The classical and ancient world was a chimeric world, containing both the better of our angels and a glorification of humanity’s most abhorrent demons.
Recently I was watching a lecture by the popular classicist Mary Beard in which she described a story of when Scipio Aemillianus was stood before the burning Carthage, a city razed to the ground after a long war, arguably history’s first genocide. The Romans acted like the barbarians they so despised in Carthage. By today’s terms we would consider this a crime against humanity. Yet, even in the midst of such horrors, we have this beautiful description written by the Roman author Gellius:
Scipio, when he looked upon the city as it was utterly perishing and in the last throes of its complete destruction, is said to have shed tears and wept openly for his enemies. After being wrapped in thought for long, and realizing that all cities, nations, and authorities must, like men, meet their doom; that this happened to Ilium, once a prosperous city, to the empires of Assyria, Media, and Persia, the greatest of their time, and to Macedonia itself, the brilliance of which was so recent, either deliberately or the verses escaping him, he said:
A day will come when sacred Troy shall perish,
And Priam and his people shall be slain.
And when Polybius speaking with freedom to him, for he was his teacher, asked him what he meant by the words, they say that without any attempt at concealment he named his own country, for which he feared when he reflected on the fate of all things human. Polybius actually heard him and recalls it in his history.
Even in the moment of victory, of Rome’s grand triumph against one of her greatest enemies, here is a man, a Roman powerhouse, sadly acknowledging the fact that, one day, Rome too will be in flames. That just as Troy, Persia, Assyria and others had fallen before, so will Rome one day fall. And of course, we know he was right, Rome did fall, just as all grand civilisations fall, no matter their stature and grandeur. No matter how large the empire, the sun will always set. Even us, we belong to a civilisation too, a civilisation which isn’t immortal, which, if we’re not careful, could also fall. It may not go up in flames, but more likely, it will drown and be swept away, a victim of its own godly success.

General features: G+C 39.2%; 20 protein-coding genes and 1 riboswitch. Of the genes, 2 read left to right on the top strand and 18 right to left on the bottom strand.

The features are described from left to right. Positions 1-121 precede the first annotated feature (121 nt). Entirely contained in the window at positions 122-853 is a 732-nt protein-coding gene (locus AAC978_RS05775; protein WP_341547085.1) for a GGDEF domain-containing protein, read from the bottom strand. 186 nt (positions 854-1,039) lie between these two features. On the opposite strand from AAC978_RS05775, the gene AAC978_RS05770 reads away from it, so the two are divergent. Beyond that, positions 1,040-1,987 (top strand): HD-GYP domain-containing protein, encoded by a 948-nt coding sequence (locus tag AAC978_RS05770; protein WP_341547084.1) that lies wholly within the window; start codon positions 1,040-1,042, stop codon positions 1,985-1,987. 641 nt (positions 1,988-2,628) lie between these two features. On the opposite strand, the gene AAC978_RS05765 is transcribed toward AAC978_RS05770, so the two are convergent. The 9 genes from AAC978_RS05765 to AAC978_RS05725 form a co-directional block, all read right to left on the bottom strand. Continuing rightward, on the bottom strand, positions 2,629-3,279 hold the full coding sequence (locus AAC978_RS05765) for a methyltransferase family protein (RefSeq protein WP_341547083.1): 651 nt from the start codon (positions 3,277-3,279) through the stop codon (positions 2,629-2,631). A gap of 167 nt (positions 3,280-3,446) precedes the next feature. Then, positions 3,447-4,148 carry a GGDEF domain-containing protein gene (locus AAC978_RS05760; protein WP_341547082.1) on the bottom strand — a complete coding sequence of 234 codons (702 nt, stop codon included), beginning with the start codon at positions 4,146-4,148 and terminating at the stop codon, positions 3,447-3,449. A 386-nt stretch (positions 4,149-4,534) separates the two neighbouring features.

If that isn’t humbling, if that isn’t a reason to study the classics, I don’t know what is.
Now of course, from my own experience working in a school, I realise it wouldn’t exactly be trendy in the current educational clime. The way you teach now is far more integrated, it’s not a question of the teacher lecturing to his students like a priest preaching to his flock. It’s more dynamic and at first thought classics might seem antithetical to that.
Look deeper, be more creative, and the opposite might very well be true. Initially students might say, oh what’s the point of this, what’s the point of learning all this boring, shitty history? In fairness they say that about maths too. But should education be just about the utility of a subject? Should we teach children only subjects that will get them a job? I think that’s a crude parody of education.
Classics can, as I have shown, be made relevant and even fun. Boys would love to hear stories of war, battles, great heroes and powerful gods. Girls can be shown the almost Netflix-like intricacies of relationships amongst Roman elites and the gods. I realise I might get in trouble with the woke police for the way I stereotyped boys and girls there. But from my long experience in schools, I stand by it, the stereotype, 80% of the time is factual. Anyway: with the right, even modern, teaching methods, classics, I’m sure, can be an engaging, fun subject.
Especially in a school system that is so obsessed, still, even in the 21st century, with statistics. How well a student is doing in school is purely a matter of numbers. The grades the student gets in homeworks, assignments, projects and of course, school’s greatest dictators, exams.
Classics can provide a welcome relief for both students and educators. It can be a subject which, unlike how it used to be taught in the past, can offer students a chance to debate, discuss, immerse themselves in something difficult but rewarding, not for the sake of grades but to broaden their minds, improve their reasoning and learn how to question figures of authority who claim the truth can be reduced to a meme or a TikTok. Wouldn’t that be priceless?